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Design of a long endurance Titan VTOL vehicle

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8 Author(s)
Prakash, R. ; Guggenheim Sch. of Aerosp. Eng., Georgia Inst. of Technol., Atlanta, GA ; Braun, R.D. ; Colby, L.S. ; Francis, S.R.
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Saturn's moon Titan promises insight into numerous key scientific questions, many of which can be investigated only by in situ exploration of its surface and atmosphere. This paper presents research on a vertical takeoff and landing (VTOL) vehicle designed to conduct a scientific investigation of Titan's atmosphere, clouds, haze, surface, and any possible oceans. Multiple options for vertical takeoff and horizontal mobility were considered. A helicopter was baselined because of its many advantages over other types of vehicles, particularly in that it has access to hazardous terrain and the ability to perform low speed aerial surveys. Using a nuclear power source and the atmosphere of Titan, a turbo expander cycle produces the 1.9 kW required by the vehicle for flight and mission operations, allowing it to sustain a long range, long duration mission that could travel over a thousand kilometers. The turbo expander power source can increase the lifespan and quality of science for planetary aerial flight to an extent that the limiting factor for the mission life is not available power but the life of the mechanical parts. This design is the first to investigate the implications of this potentially revolutionary technology on a Titan aerial vehicle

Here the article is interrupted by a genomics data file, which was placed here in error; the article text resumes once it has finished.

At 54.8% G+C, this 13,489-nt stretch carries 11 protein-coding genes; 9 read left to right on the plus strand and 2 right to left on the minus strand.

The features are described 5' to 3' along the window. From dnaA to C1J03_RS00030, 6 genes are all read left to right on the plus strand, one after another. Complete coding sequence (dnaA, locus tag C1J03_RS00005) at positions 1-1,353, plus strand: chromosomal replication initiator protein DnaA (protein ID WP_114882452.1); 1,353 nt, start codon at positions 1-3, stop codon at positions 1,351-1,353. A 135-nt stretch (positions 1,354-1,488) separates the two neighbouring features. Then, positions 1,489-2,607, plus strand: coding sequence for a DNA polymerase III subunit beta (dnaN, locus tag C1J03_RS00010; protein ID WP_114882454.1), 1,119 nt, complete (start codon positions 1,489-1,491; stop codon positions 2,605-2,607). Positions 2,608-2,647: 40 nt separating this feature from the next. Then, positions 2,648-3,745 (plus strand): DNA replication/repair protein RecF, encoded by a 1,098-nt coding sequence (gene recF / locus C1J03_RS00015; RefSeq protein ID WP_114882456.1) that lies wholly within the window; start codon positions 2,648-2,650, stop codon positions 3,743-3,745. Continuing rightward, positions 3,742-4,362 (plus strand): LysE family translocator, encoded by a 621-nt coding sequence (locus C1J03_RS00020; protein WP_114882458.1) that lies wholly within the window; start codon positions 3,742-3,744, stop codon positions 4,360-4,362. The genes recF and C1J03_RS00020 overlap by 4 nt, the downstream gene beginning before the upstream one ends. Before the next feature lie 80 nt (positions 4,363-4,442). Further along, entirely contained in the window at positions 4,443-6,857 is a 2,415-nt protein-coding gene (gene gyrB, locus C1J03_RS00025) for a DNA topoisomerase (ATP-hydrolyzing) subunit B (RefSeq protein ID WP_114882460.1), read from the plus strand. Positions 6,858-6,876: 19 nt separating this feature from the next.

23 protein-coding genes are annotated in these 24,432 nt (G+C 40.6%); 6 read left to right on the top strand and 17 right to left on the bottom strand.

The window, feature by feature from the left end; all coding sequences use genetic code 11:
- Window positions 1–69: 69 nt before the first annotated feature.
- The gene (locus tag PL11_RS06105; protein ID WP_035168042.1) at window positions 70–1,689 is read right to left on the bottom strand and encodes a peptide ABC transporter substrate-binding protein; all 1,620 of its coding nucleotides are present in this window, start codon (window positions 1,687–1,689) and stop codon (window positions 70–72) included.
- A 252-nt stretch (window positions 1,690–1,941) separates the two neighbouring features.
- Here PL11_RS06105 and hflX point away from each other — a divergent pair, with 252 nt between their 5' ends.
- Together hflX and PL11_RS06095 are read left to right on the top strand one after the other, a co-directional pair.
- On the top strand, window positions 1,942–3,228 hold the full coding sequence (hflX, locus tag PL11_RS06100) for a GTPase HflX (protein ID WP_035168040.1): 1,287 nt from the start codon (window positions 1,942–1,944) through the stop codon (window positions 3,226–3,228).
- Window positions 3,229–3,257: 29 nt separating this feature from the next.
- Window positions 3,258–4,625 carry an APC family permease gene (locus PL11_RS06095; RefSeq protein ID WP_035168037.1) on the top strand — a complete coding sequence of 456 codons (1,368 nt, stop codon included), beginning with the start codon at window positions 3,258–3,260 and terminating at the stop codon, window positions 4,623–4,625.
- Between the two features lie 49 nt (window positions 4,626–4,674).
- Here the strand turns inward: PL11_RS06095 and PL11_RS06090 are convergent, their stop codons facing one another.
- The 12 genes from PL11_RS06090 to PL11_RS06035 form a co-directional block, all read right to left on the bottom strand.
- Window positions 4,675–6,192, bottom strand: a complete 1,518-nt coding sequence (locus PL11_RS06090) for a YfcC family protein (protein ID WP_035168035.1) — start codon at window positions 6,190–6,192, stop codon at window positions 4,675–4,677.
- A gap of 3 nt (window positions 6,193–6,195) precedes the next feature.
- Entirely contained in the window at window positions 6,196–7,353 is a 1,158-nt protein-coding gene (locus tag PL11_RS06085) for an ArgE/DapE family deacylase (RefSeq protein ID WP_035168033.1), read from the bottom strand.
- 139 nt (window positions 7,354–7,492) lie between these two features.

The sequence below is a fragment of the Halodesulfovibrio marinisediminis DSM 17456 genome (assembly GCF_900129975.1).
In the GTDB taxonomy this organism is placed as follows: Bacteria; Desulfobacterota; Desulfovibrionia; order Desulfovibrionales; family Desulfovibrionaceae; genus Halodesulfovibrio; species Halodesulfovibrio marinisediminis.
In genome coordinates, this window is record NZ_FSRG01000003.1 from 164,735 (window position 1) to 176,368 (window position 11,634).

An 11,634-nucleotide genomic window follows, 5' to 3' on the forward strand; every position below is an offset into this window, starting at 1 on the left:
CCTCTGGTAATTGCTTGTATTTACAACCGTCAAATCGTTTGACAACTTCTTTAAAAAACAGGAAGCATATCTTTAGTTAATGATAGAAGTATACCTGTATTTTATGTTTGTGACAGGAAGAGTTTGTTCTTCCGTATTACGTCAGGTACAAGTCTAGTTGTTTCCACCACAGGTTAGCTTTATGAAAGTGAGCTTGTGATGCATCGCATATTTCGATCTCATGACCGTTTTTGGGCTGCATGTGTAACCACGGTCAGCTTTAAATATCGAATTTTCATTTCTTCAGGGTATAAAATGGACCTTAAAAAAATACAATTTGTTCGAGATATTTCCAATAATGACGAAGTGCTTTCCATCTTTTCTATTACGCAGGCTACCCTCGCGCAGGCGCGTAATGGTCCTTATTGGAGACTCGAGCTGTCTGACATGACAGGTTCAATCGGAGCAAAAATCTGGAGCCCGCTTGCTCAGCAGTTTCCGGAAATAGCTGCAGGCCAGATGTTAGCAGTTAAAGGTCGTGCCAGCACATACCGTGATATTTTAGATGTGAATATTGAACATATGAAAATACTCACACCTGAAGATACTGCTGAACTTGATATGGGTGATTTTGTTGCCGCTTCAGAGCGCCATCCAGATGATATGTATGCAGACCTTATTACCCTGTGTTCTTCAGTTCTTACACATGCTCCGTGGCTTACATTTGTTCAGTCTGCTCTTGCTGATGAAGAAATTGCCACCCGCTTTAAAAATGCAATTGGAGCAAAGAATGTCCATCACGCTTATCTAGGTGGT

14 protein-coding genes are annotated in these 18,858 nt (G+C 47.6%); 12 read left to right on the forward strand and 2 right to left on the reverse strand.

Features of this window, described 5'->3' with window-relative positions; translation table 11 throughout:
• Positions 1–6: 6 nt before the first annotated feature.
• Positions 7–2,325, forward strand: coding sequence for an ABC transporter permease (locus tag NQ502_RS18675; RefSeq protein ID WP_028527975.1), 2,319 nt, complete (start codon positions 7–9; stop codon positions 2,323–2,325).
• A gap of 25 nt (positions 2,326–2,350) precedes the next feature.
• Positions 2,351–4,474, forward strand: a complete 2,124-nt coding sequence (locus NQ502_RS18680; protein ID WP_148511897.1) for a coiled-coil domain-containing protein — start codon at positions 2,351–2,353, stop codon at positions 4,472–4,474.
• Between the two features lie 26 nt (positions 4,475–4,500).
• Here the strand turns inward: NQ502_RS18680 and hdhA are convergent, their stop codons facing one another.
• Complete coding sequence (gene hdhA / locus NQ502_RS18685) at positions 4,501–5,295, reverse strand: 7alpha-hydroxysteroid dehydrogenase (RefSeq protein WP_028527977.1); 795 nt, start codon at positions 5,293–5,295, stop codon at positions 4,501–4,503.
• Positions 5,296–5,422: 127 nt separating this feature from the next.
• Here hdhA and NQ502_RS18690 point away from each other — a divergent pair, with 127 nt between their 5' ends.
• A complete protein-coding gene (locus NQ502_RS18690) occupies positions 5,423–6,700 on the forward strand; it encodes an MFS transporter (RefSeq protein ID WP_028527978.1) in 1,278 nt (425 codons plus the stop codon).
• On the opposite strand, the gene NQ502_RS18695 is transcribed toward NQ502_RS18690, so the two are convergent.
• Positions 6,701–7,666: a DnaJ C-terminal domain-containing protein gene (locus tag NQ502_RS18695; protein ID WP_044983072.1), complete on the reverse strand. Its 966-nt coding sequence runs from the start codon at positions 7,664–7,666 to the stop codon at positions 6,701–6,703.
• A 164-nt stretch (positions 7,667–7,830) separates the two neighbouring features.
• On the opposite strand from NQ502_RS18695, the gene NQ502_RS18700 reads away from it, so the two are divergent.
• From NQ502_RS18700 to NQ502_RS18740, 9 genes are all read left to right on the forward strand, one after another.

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Aerospace Conference, 2006 IEEE

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